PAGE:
Another instance of the traditionally feminine being used to defy the prison system was the mothering of younger girls. Ginzburg recounts how sixteen-year-old Nina was nurtured by the cell, giving her sugar, washing her underwear, and teaching her how to act during interrogations. This gave the older women a sense of purpose and a surrogate for their children, and strengthened the younger girls for future hardships. In attempting to re-create their normal lives through these activities, they subverted the point of their imprisonment; dehumanization.
Another activity that was predominant in the lives of the memoirists was reading. It was so cherished that it was referred to as having the ability to turn them human and help them survive. Books—particularly poetry—allowed women to reconnect with their past in such a way that they became personified as visitors. Similar to embroidery, storytelling was a communal act that sought to bring together inmates, most evident in their transportation to the camps. Both Ginzburg and Adamova-Sliozberg recount how they recited poetry to their fellow prisoners to help time go by faster during the long and difficult transport. Their stories are nearly identical in that, a guard stops them, thinking they are reciting from a book, only to realize that it is memorized. Beloved authors came to take the place of the loved ones they could not contact in offering them solace and remembrance of their past lives. Even as they lived under the most inhospitable conditions, books offered a lifeline to the outside world.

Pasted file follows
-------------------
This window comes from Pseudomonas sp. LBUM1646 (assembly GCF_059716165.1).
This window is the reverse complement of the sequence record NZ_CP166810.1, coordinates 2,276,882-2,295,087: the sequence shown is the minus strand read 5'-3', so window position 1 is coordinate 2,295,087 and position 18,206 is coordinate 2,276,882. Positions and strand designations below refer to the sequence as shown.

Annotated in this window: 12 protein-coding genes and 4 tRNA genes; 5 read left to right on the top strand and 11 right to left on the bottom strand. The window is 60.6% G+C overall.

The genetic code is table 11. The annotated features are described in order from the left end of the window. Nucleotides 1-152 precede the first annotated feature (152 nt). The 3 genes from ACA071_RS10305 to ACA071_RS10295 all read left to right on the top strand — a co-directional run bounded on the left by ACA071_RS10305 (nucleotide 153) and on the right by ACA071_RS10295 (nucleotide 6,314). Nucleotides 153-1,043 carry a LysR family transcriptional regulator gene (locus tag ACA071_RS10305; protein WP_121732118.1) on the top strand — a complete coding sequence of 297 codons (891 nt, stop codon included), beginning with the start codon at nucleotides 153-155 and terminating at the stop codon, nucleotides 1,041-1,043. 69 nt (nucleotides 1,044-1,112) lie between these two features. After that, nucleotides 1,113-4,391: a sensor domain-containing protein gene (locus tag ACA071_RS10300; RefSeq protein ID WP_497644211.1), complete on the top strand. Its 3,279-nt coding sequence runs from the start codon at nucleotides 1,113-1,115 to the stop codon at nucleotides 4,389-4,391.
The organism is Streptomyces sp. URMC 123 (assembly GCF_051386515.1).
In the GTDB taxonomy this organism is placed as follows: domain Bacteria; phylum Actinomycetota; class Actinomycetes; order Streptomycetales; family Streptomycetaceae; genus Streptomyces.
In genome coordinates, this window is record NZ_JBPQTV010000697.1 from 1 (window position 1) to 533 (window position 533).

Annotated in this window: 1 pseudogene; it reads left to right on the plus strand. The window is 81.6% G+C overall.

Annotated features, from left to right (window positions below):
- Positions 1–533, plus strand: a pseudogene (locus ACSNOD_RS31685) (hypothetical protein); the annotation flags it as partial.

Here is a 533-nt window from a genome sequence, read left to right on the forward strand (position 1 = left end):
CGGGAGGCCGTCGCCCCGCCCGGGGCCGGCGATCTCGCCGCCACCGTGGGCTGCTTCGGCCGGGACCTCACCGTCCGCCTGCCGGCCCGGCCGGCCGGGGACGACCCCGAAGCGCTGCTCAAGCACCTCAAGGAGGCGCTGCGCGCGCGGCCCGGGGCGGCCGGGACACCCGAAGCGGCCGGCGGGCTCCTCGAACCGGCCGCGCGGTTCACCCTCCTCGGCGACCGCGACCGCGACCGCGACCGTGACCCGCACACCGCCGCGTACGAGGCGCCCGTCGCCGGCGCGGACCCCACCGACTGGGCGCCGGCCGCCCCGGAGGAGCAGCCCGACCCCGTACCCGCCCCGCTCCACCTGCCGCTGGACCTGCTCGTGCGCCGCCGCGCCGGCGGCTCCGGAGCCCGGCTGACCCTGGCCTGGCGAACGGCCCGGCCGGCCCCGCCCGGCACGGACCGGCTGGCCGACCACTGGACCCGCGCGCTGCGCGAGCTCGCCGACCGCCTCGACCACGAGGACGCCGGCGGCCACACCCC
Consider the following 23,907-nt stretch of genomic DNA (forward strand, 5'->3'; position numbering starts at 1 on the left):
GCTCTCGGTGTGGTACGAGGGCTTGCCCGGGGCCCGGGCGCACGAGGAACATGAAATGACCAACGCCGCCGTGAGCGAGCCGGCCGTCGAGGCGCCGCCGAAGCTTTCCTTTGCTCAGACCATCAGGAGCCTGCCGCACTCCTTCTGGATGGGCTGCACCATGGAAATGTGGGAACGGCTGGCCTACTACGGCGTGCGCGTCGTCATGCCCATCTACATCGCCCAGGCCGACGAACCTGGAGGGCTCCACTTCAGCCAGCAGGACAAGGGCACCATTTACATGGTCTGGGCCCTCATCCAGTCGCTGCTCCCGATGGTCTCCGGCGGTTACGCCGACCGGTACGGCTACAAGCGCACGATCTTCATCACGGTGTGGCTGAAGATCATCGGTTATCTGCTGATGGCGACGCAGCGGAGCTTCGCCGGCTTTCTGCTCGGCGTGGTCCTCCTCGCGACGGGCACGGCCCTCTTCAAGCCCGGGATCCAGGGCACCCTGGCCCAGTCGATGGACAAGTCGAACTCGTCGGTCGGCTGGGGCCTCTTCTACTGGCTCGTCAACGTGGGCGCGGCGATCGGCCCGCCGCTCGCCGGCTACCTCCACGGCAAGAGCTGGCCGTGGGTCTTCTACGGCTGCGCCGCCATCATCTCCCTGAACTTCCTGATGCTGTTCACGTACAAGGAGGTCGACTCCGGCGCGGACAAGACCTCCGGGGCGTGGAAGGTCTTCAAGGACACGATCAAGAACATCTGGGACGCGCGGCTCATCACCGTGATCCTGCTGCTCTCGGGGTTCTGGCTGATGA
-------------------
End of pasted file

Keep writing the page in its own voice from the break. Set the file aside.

Although there are similarities within the memoirist’s recollections, it is vital to understand that no one experienced the Gulag in the same way. Even as small a subpopulation as women were, they were innumerably divided by the aspects of their identities. Understanding women’s experiences within the penal system reveals to a great extent the ways in which it was gendered. Their movement was impacted by their gender, common practices became a gendered form of punishment, and even forms of survival could rely on their using their gender and sexuality. A 1941 letter to camp commanders and NKVD leadership demonstrated how unwanted women were. They were forced to write that women could not be refused entrance to the camps and outlined all the work they could do in an attempt to show their productiveness. Despite their not being wanted, women were forced to go and their stories of suffering, defeat, resistance, and resilience offer a complex and nuanced understanding of what life looked like in the prisons and camps. Their stories assert the importance of women’s voices as a means to more accurately understand the nuances of a penal system built for men, but experienced by women.